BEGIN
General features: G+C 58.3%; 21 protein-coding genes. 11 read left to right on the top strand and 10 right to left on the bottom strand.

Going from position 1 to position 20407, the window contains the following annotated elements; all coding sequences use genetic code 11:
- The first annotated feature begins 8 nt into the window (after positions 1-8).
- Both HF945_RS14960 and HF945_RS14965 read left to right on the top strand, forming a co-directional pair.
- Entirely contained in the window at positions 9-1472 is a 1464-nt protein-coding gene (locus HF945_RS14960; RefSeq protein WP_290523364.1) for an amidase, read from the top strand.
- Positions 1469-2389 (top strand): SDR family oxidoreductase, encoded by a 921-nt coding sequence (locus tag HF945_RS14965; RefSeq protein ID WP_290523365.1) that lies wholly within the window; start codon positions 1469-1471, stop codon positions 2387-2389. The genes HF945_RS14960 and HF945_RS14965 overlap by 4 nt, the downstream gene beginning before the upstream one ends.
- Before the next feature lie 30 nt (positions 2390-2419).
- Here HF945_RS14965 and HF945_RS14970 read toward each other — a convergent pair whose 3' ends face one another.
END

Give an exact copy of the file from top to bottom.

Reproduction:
General features: G+C 58.3%; 21 protein-coding genes. 11 read left to right on the top strand and 10 right to left on the bottom strand.

Going from position 1 to position 20407, the window contains the following annotated elements; all coding sequences use genetic code 11:
- The first annotated feature begins 8 nt into the window (after positions 1-8).
- Both HF945_RS14960 and HF945_RS14965 read left to right on the top strand, forming a co-directional pair.
- Entirely contained in the window at positions 9-1472 is a 1464-nt protein-coding gene (locus HF945_RS14960; RefSeq protein WP_290523364.1) for an amidase, read from the top strand.
- Positions 1469-2389 (top strand): SDR family oxidoreductase, encoded by a 921-nt coding sequence (locus tag HF945_RS14965; RefSeq protein ID WP_290523365.1) that lies wholly within the window; start codon positions 1469-1471, stop codon positions 2387-2389. The genes HF945_RS14960 and HF945_RS14965 overlap by 4 nt, the downstream gene beginning before the upstream one ends.
- Before the next feature lie 30 nt (positions 2390-2419).
- Here HF945_RS14965 and HF945_RS14970 read toward each other — a convergent pair whose 3' ends face one another.